Sunday reflection

Reflection for the Second Sunday of Epiphany
Finding Philip, Jesus said to him, “Follow me.”……. Philip found Nathanael and told him, “We have found the one……. Come and see.” From today’s Gospel, John 1:43-51, NIV.
“I went there by accident when a friend suggested… outing to this extraordinary place…. I found myself walking gently on holy ground in my own land.” Martin Palmer, speaking of his visit to St Melangell’s.
St Melangell, her church and the valley were part of a Radio 4 programme on January 10th called “Sunday Worship” and it’s available on BBC sounds if anyone who missed it would like to hear it. Presented by Martin Palmer, he said that a friend had influenced his decision to come to this valley and that he found, unexpectedly, holy ground here. His reminiscence reminded me of a much earlier incident when, in today’s Gospel, Philip invites Nathanael to come and see Jesus of Nazareth – and Nathanael does, although he’s initially cynical. “Nazareth! Can anything good come from there?” he asks, just as Martin Palmer also thought this to be, “a small, lovely but also in many ways ordinary valley”. Both, however, found more than they had anticipated being revealed to them and unexpectedly encountered holiness when they allowed themselves to be influenced by invitations from those around them, Nathanael in having a powerful conversation with Jesus and Martin in finding holy ground in this valley.
People we know can exercise a huge influence on us, in all sorts of ways, just as we can affect them too. Looking back in life, it may be that there are various times when we now realise that something significant was revealed – or not – because we followed, or perhaps refused, the call: “Come and see.” 
As the challenges of the pandemic continue, many people are being asked to come and see NHS personnel to have their vaccination – and some amazing things are happening when they do. Who would ever have thought that Salisbury cathedral, amongst others, would be the setting for a mass vaccination centre, with organ music playing as people followed others and waited their turn? Yet, it happened and those present found themselves, literally, on holy ground and being given hope for the future in a beautiful place where present needs are being served by those whose past vision and service created the reality of the hallowed building itself.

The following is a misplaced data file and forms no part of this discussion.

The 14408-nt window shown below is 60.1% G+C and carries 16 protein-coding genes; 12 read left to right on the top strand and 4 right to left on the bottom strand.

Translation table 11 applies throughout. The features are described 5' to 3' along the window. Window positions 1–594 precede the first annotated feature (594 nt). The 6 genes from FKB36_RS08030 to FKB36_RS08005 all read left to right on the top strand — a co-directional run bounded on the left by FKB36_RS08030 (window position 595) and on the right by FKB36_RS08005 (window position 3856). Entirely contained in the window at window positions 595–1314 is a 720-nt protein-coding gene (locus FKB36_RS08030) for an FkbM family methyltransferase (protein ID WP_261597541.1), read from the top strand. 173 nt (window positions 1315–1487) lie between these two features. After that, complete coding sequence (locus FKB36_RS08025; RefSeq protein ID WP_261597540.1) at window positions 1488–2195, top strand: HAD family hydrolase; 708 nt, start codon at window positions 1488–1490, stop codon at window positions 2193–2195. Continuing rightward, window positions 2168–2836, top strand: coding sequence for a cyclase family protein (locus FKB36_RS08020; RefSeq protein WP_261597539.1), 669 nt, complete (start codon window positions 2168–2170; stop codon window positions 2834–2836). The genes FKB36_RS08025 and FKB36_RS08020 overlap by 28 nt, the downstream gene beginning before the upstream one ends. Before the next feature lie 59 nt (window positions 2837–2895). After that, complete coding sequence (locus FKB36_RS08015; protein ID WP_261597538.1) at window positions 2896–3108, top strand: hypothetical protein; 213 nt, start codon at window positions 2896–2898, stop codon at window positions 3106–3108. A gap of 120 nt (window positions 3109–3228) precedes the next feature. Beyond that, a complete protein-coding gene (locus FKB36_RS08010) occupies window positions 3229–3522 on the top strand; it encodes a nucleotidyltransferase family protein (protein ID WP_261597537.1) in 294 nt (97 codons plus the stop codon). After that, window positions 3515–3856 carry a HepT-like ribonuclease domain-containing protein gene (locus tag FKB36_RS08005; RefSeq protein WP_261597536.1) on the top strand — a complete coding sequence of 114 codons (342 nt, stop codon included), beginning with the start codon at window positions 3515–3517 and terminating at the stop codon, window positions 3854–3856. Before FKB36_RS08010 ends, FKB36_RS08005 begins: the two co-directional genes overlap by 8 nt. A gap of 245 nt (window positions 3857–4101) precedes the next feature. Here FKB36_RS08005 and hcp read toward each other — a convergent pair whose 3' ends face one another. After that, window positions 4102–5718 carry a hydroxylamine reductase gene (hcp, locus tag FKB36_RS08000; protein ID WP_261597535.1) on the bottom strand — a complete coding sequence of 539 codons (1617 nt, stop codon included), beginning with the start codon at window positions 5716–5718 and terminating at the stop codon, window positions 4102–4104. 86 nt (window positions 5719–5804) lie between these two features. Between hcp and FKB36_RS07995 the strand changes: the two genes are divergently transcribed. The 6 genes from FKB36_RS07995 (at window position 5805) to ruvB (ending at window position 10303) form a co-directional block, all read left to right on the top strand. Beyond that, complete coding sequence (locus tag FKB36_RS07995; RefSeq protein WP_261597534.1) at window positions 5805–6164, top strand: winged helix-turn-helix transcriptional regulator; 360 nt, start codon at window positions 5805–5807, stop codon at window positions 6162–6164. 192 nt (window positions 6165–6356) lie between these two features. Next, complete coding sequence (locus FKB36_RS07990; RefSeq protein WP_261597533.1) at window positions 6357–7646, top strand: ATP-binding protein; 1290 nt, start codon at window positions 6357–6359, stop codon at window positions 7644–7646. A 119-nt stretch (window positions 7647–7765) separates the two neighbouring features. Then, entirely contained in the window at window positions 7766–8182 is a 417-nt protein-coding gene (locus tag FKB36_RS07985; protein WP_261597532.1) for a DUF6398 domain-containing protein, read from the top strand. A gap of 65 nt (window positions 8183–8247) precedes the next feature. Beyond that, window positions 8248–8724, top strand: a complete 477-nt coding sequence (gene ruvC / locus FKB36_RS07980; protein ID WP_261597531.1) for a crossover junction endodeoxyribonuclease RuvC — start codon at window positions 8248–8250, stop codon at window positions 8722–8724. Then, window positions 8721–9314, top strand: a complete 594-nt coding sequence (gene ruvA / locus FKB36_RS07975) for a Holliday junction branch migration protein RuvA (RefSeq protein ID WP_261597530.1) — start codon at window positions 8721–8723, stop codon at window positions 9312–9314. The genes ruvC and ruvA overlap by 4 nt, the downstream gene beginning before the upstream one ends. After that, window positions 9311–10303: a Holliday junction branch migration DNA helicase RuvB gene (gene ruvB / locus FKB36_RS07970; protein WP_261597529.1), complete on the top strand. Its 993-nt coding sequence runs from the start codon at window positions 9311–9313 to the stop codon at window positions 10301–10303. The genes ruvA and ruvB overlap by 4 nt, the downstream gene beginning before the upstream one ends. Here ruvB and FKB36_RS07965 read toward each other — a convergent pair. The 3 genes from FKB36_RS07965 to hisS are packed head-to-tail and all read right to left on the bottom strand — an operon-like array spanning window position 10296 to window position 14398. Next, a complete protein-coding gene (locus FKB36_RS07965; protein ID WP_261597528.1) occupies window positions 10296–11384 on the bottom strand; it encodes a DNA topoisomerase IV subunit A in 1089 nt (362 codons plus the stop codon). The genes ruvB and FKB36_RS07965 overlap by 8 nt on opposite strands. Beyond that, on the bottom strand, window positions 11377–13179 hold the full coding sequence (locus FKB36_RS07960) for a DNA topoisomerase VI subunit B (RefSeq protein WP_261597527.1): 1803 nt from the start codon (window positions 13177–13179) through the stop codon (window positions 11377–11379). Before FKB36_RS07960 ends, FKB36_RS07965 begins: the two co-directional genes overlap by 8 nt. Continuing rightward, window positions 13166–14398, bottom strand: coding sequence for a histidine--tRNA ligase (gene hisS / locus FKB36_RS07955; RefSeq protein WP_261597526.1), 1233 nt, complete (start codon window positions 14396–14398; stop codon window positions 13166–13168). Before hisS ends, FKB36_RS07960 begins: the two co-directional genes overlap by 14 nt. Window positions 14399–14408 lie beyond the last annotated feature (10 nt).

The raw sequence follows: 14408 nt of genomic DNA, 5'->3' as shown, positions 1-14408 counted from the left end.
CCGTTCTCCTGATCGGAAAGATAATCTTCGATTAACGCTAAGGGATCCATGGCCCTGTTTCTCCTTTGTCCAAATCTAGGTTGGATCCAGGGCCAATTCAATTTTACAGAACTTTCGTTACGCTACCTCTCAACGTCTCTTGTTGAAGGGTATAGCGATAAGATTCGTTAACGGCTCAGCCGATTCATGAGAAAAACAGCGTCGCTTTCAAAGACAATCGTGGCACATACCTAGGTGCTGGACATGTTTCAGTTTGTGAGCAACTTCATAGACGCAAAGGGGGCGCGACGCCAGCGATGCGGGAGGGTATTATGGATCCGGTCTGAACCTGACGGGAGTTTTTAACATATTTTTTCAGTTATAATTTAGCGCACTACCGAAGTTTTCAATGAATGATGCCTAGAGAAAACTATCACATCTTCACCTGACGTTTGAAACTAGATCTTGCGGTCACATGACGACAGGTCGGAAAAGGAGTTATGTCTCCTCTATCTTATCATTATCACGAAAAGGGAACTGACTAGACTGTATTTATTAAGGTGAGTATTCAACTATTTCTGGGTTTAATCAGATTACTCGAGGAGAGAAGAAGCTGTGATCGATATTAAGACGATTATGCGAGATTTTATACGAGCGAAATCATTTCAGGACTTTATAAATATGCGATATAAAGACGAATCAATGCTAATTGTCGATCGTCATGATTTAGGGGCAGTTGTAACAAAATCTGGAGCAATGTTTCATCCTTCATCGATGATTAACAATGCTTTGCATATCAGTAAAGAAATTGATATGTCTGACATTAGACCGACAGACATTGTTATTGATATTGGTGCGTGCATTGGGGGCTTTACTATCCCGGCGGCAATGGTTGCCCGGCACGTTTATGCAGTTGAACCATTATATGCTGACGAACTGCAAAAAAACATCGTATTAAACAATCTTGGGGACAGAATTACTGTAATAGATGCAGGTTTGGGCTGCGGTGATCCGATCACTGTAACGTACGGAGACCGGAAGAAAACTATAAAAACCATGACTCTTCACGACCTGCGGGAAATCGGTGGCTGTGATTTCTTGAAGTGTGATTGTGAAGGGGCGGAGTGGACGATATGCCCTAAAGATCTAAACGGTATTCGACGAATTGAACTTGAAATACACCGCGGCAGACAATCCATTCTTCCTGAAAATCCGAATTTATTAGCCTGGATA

Many challenges still lie ahead and, from what’s happened recently in America, it’s clear that hallowed places can be the focus of many differing emotions and perceptions and that many followers often see things very differently. Whatever we’re looking at, and wherever we are, we all have our part to play as we participate in the battle against Covid-19 and daily decide whether or not to respond to Jesus’ call to “Follow me”. Prayer is a good way of listening for his voice and, as a new Presidency begins this week, America and her peoples are an important focus for prayer and the call of the Prince of Peace. 
Perhaps one of the blessings of the ongoing situation is that, confined to our homes and local areas as many are, we may have the time and opportunity to be able to see more clearly than usual the heritage, beauty and needs that, amongst the ordinary things of life, are right here on our doorstep and, literally, often overlooked. When, despite it all, we find the will to come and see may we, like Nathanael, Martin and countless others, find that we, too, are unexpectedly on holy ground, finding “heaven in ordinary….the soul’s blood….something understood.” George Herbert: Prayer (1)
With my prayers,
Shrine Guardian.